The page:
If the Rs had any sort of decency or limits we would have been bitching about President Pence for months at this point.

  • Like 1

Share this post


Link to post
Share on other sites
35 minutes ago, dogballs Tom said:

He's been proven wrong twice. But thanks for posting without reading! It's funny!

Much like you dancing bitch. Dance for us dogballs ! Dance bitch!

Share this post


Link to post
Share on other sites
46 minutes ago, Grrr... said:

Thanks for doing the legwork.  My initial reaction was "why are we talking about Obama?  It has nothing to do with what's going on...."  I thought it was probably just one more of those what-about-isms being thrown in to try and make Trump's actions look acceptable.

No, I read the wrong link. For some reason, I fat finger clicked on the first link in Tom's cite and thought that was the article. Similar, not same. My bad on that. But still, Dogballs is whatabouting to excuse his boy Shitstain.

Share this post


Link to post
Share on other sites
14 minutes ago, hermetic said:

no need for a declaration of emergency to take property for the "wall" (and it's required roads), that path is already included in the IIRIRA

and it has a 100% survival rate in federal courts (the supreme's declined to address it)

The thing about that is the part of that law that says:
 

Quote

 

(ii) Savings provision.
-
Nothing in this subparagraph may be construed to
-
(I)  create  or  negate  any  right  of  action  for  a  State,  local  government,  or
other person or entity affected by this subsection; or

(II) affect the eminent domain laws of the United States or of any State.

 

Taking that property would seem to affect those laws, whether by the "military version" or the regular one. Which, if either, do you prefer?

Share this post


Link to post
Share on other sites
On 1/7/2019 at 6:33 AM, dacapo said:

i thought about this the other day...if I were a land owner, i'd sure as hell sue the federal gumment all the way to the Supreme Court...

Writing as a lawyer, your time and money is better spent on sailing.  I hate to take money for things that won't help.  Can't sue city hall and all that...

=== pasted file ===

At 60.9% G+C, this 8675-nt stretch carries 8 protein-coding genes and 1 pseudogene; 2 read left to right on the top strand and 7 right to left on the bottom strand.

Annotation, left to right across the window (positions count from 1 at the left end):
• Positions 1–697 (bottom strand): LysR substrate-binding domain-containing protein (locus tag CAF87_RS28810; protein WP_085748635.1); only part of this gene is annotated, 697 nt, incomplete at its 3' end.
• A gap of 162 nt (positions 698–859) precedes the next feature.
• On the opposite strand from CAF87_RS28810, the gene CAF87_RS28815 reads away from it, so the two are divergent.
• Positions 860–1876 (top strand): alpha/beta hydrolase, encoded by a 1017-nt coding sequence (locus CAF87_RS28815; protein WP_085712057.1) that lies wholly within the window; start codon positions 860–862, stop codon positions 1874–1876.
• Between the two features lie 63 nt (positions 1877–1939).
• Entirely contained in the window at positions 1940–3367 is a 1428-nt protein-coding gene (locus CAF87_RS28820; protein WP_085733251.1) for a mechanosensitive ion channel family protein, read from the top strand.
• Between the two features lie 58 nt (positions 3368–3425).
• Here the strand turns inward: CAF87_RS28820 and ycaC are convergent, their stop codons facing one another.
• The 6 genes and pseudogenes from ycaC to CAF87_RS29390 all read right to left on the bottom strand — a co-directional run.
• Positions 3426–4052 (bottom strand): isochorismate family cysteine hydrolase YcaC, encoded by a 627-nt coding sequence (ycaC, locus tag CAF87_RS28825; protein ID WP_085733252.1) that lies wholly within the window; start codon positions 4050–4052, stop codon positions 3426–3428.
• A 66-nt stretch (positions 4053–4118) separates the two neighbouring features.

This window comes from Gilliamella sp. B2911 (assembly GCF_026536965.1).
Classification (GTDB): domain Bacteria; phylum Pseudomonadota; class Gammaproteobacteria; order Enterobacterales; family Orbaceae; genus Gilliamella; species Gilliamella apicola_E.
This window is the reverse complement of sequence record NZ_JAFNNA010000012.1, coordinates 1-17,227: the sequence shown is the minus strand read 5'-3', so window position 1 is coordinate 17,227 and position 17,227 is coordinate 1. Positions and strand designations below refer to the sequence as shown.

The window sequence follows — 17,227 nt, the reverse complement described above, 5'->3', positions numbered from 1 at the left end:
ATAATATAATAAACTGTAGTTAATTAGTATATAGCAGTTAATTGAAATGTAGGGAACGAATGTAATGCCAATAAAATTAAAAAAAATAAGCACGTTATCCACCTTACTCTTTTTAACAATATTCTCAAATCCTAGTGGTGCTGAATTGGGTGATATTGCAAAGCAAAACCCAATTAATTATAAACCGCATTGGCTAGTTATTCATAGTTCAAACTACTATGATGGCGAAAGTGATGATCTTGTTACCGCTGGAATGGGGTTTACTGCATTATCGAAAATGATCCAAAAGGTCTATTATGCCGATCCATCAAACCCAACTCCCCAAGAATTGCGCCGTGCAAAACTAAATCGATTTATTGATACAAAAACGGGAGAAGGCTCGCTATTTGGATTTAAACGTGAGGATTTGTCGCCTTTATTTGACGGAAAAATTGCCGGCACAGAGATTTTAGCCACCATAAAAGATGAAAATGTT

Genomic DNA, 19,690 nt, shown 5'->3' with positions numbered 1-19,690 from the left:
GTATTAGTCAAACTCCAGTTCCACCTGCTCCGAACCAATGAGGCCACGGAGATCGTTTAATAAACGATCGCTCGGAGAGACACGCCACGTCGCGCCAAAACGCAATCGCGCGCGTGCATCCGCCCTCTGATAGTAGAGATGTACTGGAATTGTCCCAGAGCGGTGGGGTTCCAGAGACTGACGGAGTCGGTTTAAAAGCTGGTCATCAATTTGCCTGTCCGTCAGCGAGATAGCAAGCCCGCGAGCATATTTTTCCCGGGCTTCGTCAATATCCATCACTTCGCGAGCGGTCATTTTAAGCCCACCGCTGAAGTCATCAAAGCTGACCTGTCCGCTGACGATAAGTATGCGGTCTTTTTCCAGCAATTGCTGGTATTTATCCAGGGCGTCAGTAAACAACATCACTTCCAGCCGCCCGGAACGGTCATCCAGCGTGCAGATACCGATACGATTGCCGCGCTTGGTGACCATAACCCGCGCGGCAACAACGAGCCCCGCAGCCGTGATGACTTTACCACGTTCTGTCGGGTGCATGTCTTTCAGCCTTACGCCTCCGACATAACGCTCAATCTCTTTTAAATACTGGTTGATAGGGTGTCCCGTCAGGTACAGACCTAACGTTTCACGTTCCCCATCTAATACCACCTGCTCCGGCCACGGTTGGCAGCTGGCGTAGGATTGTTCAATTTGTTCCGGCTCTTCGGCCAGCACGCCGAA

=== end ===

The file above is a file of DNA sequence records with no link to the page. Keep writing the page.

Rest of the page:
Share this post


Link to post
Share on other sites
46 minutes ago, dogballs Tom said:

For other non-readers: the answer is because it irritates TeamR types to show how Trump is as bad as Obama or worse on several property rights issues.

 

10 minutes ago, Olsonist said:

But yes, Dogballs is whatabouting to excuse Shitstain.

The opposite of the truth is what you'll find if you look in Olsonist posts to learn what I have said. As Grrr learned, a partisan TeamD hack isn't the best source on what a libertarian says.

Share this post


Link to post
Share on other sites
2 minutes ago, dogballs Tom said:

what a libertarian says

If you want to be effective, you need to persuade people.  The libertarian ideology is a dead end which most people understand.  I know I can survive and succeed.  I'd like to have my neighbors also succeeding.  That's why we coach, volunteer...

Share this post


Link to post
Share on other sites
10 minutes ago, hasher said:

If you want to be effective, you need to persuade people.  The libertarian ideology is a dead end which most people understand.  I know I can survive and succeed.  I'd like to have my neighbors also succeeding.  That's why we coach, volunteer...

tsk tsk. libertarians - or in this case a fauxbertarian - aren't interested in anything close to convincing people. start doing that and they might think of governance. the cold light of that reality makes it much more difficult to be the fat incels on the sidelines saying "you did it wrong" to everyone about everything.

Share this post


Link to post
Share on other sites
2 hours ago, hasher said:
On 1/7/2019 at 6:33 AM, dacapo said:

i thought about this the other day...if I were a land owner, i'd sure as hell sue the federal gumment all the way to the Supreme Court...

Writing as a lawyer, your time and money is better spent on sailing.  I hate to take money for things that won't help.  Can't sue city hall and all that...

You can sue the New London Development Corp and all that. Good chance you'll lose, but you can.

Writing as a lawyer, what did you think when those silly libertarians tried it in the Kelo case? Do you agree with the majority conclusion in that case?

Would you agree with me that taking private property for border facilities implicates eminent domain?

 

Share this post


Link to post
Share on other sites
6 hours ago, hasher said:
6 hours ago, dogballs Tom said:

As Grrr learned, a partisan TeamD hack isn't the best source on what a libertarian says.

If you want to be effective, you need to persuade people.  The libertarian ideology is a dead end which most people understand. 

It only sort of was for Suzette Kelo and we're yet to see whether it is for Tyson Timbs. I was a libertarian back when a VERY low percentage of the population thought legalizing cannabis was a good idea. You know, the libertarian percentage. Now a majority agree.

And lots of people don't want to talk about the great victory over those silly libertarians in the Kelo case.

Share this post


Link to post
Share on other sites

Anybody who thinks its just a matter of fact process in taking Texas landowners land should first visualize hitting a hornets nest.  There are several things I agree with Tom on, this is one of them. Drugs laws and property seizures being a couple more.

Share this post


Link to post
Share on other sites
1 hour ago, d'ranger said:

Anybody who thinks its just a matter of fact process in taking Texas landowners land should first visualize hitting a hornets nest.  There are several things I agree with Tom on, this is one of them. Drugs laws and property seizures being a couple more.